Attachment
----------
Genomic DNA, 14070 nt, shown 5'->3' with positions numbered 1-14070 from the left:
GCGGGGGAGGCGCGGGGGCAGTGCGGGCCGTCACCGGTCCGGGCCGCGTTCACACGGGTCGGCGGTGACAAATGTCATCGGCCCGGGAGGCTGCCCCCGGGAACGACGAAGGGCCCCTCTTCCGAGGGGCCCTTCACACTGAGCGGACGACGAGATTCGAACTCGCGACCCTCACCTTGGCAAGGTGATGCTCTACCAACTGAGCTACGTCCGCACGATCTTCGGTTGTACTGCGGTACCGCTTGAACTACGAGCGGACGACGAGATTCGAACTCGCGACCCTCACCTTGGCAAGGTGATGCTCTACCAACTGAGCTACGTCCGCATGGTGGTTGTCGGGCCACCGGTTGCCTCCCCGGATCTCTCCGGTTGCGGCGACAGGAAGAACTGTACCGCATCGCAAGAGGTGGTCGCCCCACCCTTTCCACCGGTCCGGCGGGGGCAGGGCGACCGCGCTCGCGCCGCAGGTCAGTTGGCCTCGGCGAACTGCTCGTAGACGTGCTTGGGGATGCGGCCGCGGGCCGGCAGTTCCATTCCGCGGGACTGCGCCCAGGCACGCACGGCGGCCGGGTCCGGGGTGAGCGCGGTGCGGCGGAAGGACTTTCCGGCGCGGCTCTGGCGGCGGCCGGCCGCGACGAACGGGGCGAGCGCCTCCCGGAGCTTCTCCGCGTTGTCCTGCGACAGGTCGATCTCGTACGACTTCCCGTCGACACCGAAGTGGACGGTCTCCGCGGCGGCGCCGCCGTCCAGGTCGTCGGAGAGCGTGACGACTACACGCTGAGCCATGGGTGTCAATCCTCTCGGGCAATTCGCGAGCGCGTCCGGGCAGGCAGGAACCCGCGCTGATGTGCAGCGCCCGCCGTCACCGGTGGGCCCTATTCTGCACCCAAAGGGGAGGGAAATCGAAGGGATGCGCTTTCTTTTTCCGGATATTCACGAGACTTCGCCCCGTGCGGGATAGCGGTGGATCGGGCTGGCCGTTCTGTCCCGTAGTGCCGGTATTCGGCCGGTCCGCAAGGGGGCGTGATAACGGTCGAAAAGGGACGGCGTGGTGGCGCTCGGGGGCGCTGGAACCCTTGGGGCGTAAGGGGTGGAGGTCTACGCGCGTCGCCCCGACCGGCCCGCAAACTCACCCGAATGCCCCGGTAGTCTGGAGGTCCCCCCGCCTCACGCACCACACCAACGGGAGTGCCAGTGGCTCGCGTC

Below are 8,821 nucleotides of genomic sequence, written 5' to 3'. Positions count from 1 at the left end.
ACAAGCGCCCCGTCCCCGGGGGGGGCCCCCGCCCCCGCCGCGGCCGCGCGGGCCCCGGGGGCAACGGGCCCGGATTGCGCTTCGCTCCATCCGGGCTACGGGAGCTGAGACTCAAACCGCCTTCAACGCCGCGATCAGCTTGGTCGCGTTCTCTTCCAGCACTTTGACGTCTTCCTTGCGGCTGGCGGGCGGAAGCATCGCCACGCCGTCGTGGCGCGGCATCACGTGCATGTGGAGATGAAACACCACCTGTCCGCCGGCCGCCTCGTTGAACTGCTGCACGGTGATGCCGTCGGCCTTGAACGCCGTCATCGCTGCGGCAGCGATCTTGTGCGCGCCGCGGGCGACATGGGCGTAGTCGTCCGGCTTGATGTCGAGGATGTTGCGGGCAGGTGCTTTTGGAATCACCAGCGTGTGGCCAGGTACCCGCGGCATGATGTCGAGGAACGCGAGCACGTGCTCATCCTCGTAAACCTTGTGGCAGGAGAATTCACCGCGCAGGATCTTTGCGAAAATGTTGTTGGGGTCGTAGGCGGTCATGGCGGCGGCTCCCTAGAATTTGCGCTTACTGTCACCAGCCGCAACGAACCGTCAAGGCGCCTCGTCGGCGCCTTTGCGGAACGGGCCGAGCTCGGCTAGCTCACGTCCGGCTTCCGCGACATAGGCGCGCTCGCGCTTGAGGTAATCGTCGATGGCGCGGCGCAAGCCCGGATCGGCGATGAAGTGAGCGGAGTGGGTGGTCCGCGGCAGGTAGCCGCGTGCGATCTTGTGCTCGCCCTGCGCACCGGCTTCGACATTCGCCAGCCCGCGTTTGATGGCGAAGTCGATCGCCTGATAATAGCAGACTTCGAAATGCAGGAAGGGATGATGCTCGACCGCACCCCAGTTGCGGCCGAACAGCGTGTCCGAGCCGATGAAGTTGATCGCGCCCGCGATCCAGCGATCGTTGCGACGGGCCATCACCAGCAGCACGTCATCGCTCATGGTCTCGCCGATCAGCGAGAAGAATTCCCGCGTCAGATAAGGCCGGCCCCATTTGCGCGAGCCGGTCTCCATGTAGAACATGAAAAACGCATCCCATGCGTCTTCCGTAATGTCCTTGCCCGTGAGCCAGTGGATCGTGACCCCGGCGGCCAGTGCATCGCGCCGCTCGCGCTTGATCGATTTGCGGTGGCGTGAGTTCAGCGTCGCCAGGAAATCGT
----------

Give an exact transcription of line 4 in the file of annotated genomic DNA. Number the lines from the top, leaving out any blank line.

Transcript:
ACAAGCGCCCCGTCCCCGGGGGGGGCCCCCGCCCCCGCCGCGGCCGCGCGGGCCCCGGGGGCAACGGGCCCGGATTGCGCTTCGCTCCATCCGGGCTACGGGAGCTGAGACTCAAACCGCCTTCAACGCCGCGATCAGCTTGGTCGCGTTCTCTTCCAGCACTTTGACGTCTTCCTTGCGGCTGGCGGGCGGAAGCATCGCCACGCCGTCGTGGCGCGGCATCACGTGCATGTGGAGATGAAACACCACCTGTCCGCCGGCCGCCTCGTTGAACTGCTGCACGGTGATGCCGTCGGCCTTGAACGCCGTCATCGCTGCGGCAGCGATCTTGTGCGCGCCGCGGGCGACATGGGCGTAGTCGTCCGGCTTGATGTCGAGGATGTTGCGGGCAGGTGCTTTTGGAATCACCAGCGTGTGGCCAGGTACCCGCGGCATGATGTCGAGGAACGCGAGCACGTGCTCATCCTCGTAAACCTTGTGGCAGGAGAATTCACCGCGCAGGATCTTTGCGAAAATGTTGTTGGGGTCGTAGGCGGTCATGGCGGCGGCTCCCTAGAATTTGCGCTTACTGTCACCAGCCGCAACGAACCGTCAAGGCGCCTCGTCGGCGCCTTTGCGGAACGGGCCGAGCTCGGCTAGCTCACGTCCGGCTTCCGCGACATAGGCGCGCTCGCGCTTGAGGTAATCGTCGATGGCGCGGCGCAAGCCCGGATCGGCGATGAAGTGAGCGGAGTGGGTGGTCCGCGGCAGGTAGCCGCGTGCGATCTTGTGCTCGCCCTGCGCACCGGCTTCGACATTCGCCAGCCCGCGTTTGATGGCGAAGTCGATCGCCTGATAATAGCAGACTTCGAAATGCAGGAAGGGATGATGCTCGACCGCACCCCAGTTGCGGCCGAACAGCGTGTCCGAGCCGATGAAGTTGATCGCGCCCGCGATCCAGCGATCGTTGCGACGGGCCATCACCAGCAGCACGTCATCGCTCATGGTCTCGCCGATCAGCGAGAAGAATTCCCGCGTCAGATAAGGCCGGCCCCATTTGCGCGAGCCGGTCTCCATGTAGAACATGAAAAACGCATCCCATGCGTCTTCCGTAATGTCCTTGCCCGTGAGCCAGTGGATCGTGACCCCGGCGGCCAGTGCATCGCGCCGCTCGCGCTTGATCGATTTGCGGTGGCGTGAGTTCAGCGTCGCCAGGAAATCGT